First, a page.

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design fiction at ground level

Started by droqen, May 28, 2022, 11:30:32 AM

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I can write anything I want.

This is a problem in the field of game design.

It's hard, at a distance, to tell what is fiction and what is reality.

  • A team of four friends are going to get funding for and make a low-key MMORPG. This is their second game together, but they'll make it work, and the game will release and be successful - perhaps only modestly so, but enough that they can make a third game together.
  • An individual is going to make a game about mental limbo, but it won't tell you that, and it won't actually tell you damn near anything, but there will be a correct way to play and lots of things to uncover in directions you had not even thought to look. It will be wildly successful and beloved in some circles.
  • One person can make a 10-hour videogame.
  • One person can make a 100-hour videogame.
  • One person can make a 1000-hour videogame.


It is very easy to come up with game design fiction. It won't necessarily be good game design fiction, but take any two genres or game mechanics or feelings, put them next to each other, and boom: game design fiction. Here are some examples:

  • A platformer where every time you jump, you lose health.
  • A game where you can eat anything that's smaller than you, but every time you eat something, you get smaller. ("Reverse Katamari")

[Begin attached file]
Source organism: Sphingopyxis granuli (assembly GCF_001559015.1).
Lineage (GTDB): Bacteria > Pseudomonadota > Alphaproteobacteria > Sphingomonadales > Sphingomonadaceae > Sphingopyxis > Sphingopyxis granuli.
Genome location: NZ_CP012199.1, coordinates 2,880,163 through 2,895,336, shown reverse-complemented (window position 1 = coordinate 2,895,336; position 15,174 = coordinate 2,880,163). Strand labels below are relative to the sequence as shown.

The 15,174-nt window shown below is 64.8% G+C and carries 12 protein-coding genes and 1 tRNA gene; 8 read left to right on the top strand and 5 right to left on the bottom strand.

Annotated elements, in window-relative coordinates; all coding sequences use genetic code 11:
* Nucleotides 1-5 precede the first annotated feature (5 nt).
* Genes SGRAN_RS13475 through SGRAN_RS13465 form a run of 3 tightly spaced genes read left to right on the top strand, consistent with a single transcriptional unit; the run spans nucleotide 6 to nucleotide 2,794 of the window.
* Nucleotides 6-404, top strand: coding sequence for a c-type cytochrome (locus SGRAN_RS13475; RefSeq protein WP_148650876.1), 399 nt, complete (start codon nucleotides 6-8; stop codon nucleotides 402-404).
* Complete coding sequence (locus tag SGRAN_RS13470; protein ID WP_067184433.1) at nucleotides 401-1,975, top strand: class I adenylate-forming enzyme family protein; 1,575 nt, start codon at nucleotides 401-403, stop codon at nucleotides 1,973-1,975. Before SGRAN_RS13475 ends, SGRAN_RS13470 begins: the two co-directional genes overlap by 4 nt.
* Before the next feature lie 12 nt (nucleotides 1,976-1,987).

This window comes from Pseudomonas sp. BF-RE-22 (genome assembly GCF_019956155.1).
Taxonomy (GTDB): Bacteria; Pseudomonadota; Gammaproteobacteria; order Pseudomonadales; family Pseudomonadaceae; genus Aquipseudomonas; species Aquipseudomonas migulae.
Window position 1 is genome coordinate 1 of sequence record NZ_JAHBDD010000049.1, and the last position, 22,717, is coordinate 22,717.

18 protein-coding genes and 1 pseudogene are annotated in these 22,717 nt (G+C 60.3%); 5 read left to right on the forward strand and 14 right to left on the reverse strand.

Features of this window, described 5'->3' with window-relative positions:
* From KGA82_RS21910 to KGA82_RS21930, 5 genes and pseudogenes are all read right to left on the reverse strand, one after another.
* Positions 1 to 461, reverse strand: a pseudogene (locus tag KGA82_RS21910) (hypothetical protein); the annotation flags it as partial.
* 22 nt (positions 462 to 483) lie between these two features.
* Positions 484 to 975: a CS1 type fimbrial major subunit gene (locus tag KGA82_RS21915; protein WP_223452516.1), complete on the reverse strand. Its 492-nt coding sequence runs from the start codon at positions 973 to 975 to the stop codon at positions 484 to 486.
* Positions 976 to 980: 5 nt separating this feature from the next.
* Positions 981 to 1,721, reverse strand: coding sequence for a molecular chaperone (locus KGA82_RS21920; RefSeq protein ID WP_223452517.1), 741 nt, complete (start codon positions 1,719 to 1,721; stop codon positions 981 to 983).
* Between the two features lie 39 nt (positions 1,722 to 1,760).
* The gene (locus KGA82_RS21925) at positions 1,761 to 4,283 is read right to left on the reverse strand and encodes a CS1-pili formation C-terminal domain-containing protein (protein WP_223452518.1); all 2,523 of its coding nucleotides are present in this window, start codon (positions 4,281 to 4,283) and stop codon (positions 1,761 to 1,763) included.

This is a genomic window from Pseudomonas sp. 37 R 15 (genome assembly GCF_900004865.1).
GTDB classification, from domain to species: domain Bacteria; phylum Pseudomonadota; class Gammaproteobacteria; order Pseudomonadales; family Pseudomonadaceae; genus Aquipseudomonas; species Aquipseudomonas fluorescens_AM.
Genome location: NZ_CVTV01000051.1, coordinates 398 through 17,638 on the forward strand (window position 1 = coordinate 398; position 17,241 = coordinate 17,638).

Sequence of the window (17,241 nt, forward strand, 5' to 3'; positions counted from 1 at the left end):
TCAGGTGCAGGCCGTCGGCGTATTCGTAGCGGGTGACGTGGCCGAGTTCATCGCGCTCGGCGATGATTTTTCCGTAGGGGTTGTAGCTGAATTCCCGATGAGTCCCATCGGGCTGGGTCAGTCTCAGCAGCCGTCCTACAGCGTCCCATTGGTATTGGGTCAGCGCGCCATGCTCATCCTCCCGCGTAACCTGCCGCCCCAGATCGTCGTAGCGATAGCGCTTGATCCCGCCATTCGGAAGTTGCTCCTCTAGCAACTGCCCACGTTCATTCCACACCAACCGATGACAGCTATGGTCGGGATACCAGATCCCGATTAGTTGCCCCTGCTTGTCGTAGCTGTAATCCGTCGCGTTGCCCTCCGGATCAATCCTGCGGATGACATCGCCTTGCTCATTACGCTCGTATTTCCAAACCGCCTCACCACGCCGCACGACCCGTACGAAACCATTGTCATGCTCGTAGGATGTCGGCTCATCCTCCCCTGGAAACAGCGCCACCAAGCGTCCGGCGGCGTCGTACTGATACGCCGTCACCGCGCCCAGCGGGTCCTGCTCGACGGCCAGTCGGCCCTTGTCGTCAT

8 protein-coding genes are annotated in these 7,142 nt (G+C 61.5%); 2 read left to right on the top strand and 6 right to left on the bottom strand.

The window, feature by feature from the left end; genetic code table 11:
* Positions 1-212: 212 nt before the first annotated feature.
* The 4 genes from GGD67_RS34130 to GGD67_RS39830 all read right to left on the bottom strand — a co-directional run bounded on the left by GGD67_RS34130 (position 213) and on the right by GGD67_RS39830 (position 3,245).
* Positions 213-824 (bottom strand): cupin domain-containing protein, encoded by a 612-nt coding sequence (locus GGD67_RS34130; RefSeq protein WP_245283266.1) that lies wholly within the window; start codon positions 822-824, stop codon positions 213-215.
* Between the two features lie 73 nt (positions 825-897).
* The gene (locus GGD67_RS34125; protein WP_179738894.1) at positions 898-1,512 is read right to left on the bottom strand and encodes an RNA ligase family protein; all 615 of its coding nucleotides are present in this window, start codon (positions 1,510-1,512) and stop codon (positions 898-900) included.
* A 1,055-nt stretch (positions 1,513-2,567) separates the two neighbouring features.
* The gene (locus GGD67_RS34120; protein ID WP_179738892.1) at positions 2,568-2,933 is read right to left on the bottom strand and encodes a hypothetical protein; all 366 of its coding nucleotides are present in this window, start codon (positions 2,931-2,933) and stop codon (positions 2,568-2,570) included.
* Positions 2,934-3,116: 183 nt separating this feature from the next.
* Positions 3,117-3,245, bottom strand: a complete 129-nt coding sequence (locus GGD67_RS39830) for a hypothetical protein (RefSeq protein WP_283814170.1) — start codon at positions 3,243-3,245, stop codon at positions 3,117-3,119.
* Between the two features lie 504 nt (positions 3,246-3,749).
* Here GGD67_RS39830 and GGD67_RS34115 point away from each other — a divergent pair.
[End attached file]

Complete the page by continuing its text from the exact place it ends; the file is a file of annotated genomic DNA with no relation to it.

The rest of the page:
• ... For that matter, a game where every time you beat a boss, you get less powerful and can traverse less of the world. ("Reverse Metroidvania")
  • An MMORPG where everyone is always at the same power level, rather than some players being significantly more powerful than others.
  • Games without combat or violence.
  • A game that can make you cry.


It is very easy to come up with obviously impossible game design fiction, or in other words, fiction which cannot, under any circumstances, actually be resolved by design into reality.

  • A game of tic-tac-toe played on a 3x3 grid, where someone wins by getting 4 in a row.
  • A game with 10, 000 hours of bespoke content, created in a weekend by one person.
  • A game which causes anyone who plays it to laugh non-stop for the rest of their short life, until they die of laughter-induced asphyxiation.
  • A game that cures cancer.


All design fiction lies on a gradient between 'it would practically design itself' to 'it is a literal impossibility to design', and there is a lot of great game design fiction out there just dying to be explored. Along this gradient, we have games that would take 10 hours to make, 100 hours to make, 1 million hours to make. Design is also a process of exploration, of trial and error -- it's difficult, even impossible, to make a judgement about whether all possible avenues have been exhausted. There is always room for an ever-dwindling hope that just around the next corner there is some great thing we haven't tried yet which will actually work this time.


I said above that design is a process of exploration.

I would like to add that design generally relies on design fiction.

These are not separate fields. In order to do design, you must be capable of developing hypotheses about what doesn't exist yet, but which might be worth bringing into existence. All design starts as design fiction.